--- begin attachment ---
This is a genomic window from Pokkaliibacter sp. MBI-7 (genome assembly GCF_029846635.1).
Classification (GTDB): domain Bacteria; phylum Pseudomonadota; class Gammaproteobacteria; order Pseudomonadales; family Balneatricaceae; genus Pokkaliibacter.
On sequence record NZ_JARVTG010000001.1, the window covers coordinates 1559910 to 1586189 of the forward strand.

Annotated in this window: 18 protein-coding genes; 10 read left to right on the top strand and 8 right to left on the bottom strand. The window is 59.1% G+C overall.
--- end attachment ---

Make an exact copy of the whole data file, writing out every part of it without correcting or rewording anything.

This is a genomic window from Pokkaliibacter sp. MBI-7 (genome assembly GCF_029846635.1).
Classification (GTDB): domain Bacteria; phylum Pseudomonadota; class Gammaproteobacteria; order Pseudomonadales; family Balneatricaceae; genus Pokkaliibacter.
On sequence record NZ_JARVTG010000001.1, the window covers coordinates 1559910 to 1586189 of the forward strand.

Annotated in this window: 18 protein-coding genes; 10 read left to right on the top strand and 8 right to left on the bottom strand. The window is 59.1% G+C overall.